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What’s Great About Having a Hairy Chest, According to Science

Being a hairy man isn't so bad, research shows.

A hairy chest can be a source of insecurity for some men. But hairy chests are perfectly natural and might even convey some health benefits. Whether your body’s specific cocktail of genes and androgens has given you a baby-smooth body or the chest of an abominable beach Yeti, here’s what science has to say about your chest hair.

Chest Hair Might Mean You’re More Intelligent 

The hairier the chest the smarter the man, at least according to one survey that found nearly half of medical students were considered “very hairy” compared to 10 percent of the general population. (We’d love to know exactly how they surveyed this, but data is data.) Although the research is dated, another study found that a majority of Mensa members, or the genius club, had thick chest hair as well. It’s not completely clear why hairy men seem to be more intelligent on the whole, and it’s entirely possible that this is a convenient coincidence. However, it may just as well be true that hairy men choose to stay in and study instead of being shamed at pool parties.

Uneven Chest Hair Is Normal

In 1965, chest hair was categorized into 15 unique patterns, spanning four separate areas of the chest based on a study of 1,400 men ages 17 to 71. Sternal, infraclavicular (below the collarbone), pectoral, and circumareolar (areola) hair make up the four areas where chest hair grows, with a majority of it growing on the pecs and sternum. The most common pattern was the pecto-sterno-infraclavicular pattern, where the breast, sternum, and end of the clavicle are hairy. This early research also established that it was common for men to have asymmetrical chest hair that followed different patterns on each side. In other words — whatever odd chest hair you have, you’re probably not alone.

Your Chest Hair Might Match Your Father-in-Law’s Chest Hair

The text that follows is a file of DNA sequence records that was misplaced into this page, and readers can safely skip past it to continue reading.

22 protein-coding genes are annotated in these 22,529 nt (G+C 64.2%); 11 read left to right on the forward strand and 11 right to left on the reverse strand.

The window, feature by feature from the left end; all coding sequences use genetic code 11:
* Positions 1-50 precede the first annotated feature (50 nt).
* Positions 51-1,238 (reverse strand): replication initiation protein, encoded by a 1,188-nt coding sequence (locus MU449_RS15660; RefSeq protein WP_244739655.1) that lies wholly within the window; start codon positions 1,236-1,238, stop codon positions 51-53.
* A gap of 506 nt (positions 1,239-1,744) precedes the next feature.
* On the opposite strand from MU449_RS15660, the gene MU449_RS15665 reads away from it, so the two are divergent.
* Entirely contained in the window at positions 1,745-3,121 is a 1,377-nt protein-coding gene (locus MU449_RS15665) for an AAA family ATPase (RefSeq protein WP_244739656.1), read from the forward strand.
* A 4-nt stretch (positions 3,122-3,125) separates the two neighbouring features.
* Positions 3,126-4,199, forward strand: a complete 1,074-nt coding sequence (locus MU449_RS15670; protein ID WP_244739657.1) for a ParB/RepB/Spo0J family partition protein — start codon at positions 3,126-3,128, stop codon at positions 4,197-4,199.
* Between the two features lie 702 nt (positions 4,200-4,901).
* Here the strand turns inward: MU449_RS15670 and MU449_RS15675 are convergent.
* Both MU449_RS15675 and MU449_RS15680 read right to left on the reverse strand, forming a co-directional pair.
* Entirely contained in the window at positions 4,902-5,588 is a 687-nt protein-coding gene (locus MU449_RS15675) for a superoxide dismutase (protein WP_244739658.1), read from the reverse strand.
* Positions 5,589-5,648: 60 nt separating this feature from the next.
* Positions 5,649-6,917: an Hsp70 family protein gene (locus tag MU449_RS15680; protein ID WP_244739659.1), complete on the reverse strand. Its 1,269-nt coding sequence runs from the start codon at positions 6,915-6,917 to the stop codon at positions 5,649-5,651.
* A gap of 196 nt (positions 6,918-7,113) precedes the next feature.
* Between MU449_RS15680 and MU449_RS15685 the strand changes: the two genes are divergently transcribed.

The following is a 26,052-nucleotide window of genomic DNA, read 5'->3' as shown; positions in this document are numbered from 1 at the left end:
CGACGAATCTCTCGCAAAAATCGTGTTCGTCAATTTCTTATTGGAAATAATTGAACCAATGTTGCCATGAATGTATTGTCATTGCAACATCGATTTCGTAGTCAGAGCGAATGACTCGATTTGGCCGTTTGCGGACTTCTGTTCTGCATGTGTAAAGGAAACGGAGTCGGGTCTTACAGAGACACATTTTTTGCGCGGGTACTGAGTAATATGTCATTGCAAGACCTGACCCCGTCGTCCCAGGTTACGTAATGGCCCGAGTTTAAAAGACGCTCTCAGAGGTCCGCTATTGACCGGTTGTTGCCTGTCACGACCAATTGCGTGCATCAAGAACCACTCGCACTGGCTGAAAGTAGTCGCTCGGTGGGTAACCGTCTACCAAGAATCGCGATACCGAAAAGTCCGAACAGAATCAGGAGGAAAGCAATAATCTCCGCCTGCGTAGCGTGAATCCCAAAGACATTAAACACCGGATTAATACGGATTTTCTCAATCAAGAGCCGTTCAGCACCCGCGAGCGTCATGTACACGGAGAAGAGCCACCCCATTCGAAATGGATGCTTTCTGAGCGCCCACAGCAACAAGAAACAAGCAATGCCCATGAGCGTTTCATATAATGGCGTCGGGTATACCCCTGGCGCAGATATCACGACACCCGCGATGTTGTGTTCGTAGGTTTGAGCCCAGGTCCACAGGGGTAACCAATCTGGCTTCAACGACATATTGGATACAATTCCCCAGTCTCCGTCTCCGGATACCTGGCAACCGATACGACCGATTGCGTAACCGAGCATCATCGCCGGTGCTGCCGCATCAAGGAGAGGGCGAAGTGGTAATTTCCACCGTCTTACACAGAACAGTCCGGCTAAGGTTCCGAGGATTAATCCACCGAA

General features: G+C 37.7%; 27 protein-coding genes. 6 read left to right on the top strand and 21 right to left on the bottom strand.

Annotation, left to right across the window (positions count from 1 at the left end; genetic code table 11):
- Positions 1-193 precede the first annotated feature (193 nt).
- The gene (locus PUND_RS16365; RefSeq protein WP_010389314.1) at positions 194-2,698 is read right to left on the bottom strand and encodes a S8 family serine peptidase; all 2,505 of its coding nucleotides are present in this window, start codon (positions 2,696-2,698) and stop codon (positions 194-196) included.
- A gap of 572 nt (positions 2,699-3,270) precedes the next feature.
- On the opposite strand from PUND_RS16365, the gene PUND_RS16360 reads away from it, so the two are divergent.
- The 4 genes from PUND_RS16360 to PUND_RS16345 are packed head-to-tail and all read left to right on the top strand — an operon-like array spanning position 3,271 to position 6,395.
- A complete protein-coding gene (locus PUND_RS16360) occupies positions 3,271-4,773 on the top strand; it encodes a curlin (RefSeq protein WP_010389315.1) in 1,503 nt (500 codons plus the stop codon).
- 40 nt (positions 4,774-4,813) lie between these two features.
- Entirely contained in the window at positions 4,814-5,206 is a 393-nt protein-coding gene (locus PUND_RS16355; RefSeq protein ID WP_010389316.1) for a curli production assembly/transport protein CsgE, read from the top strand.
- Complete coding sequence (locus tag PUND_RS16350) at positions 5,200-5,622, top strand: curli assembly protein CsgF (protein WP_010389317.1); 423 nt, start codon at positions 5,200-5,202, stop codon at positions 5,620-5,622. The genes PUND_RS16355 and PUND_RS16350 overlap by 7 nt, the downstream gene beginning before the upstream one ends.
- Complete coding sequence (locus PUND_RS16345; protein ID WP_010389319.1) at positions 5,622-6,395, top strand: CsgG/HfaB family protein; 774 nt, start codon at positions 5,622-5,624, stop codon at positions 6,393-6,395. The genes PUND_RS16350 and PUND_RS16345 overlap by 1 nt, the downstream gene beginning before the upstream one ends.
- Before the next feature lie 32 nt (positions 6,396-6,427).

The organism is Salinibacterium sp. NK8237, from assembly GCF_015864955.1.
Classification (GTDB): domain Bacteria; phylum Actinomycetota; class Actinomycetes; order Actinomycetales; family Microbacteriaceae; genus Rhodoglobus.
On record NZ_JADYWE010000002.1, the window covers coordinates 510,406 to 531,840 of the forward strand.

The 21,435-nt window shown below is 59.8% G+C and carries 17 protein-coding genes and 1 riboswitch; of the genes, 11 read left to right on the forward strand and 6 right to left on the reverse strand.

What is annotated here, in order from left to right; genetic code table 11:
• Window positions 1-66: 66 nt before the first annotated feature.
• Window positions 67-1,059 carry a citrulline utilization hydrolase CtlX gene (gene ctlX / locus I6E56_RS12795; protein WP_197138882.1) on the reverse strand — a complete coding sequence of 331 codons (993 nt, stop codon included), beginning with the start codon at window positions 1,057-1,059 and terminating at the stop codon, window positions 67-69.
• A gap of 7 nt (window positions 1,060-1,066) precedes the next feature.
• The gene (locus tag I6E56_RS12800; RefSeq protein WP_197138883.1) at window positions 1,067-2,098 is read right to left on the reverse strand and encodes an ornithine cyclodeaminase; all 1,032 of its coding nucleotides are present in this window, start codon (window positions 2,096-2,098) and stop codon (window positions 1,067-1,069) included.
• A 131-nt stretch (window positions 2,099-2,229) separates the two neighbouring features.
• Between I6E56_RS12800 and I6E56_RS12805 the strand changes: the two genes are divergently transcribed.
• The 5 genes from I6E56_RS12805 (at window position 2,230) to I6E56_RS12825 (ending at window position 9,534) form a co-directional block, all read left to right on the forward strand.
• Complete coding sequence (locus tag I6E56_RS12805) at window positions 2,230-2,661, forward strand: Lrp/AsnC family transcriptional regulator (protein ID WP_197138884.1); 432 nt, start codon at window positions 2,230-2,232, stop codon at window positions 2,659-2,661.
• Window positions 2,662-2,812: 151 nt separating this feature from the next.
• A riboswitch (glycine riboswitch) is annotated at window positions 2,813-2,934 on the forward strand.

Oddly, studies suggest your chest hair might resemble that of your father-in-law. The hypothesis is that women’s preferences in chest hair could be heritable from their mothers. It also may be a result of sexual imprinting — that is, women select men who remind them of their fathers — in chest hair pattern, too. Regardless, men may not want to be shirtless with their in-law lest they recognize some uncomfortable commonalities. Bonus: You now have a surefire get-out-of-in-law-pool-party card that your partner will be loathe to argue against.

Chest Hair Is Popular Among Older Women 

Despite the fact that testosterone levels influence chest hair, women are not that into it when they are at their most fertile. This information is based on a study of nearly 300 women. Researchers found that more fertile women opted for men with less chest hair, and postmenopausal women preferred more chest hair. So for men who look like they’re always wearing sweaters, enjoy your one-way ticket to Cougartown. But for the hairy father who’s not ready to expand his family further, consider chest hair a second form of birth control. (Trust us, all the sensation is still there.)

It Could Always Be Worse

Even the hairiest man in the world could’ve been hairier without the help of evolution, scientists suspect. Although early hominids were covered in body hair as a way to keep warm, about 3 million years ago that fur stopped serving that purpose and started put them at risk of overheating. Thanks to natural selection, humans shed excess hair and evolved to sweat instead. So no matter how hairy you are, it could always be worse — you could always have inherited the chest of Australopithecus (or Steve Carell).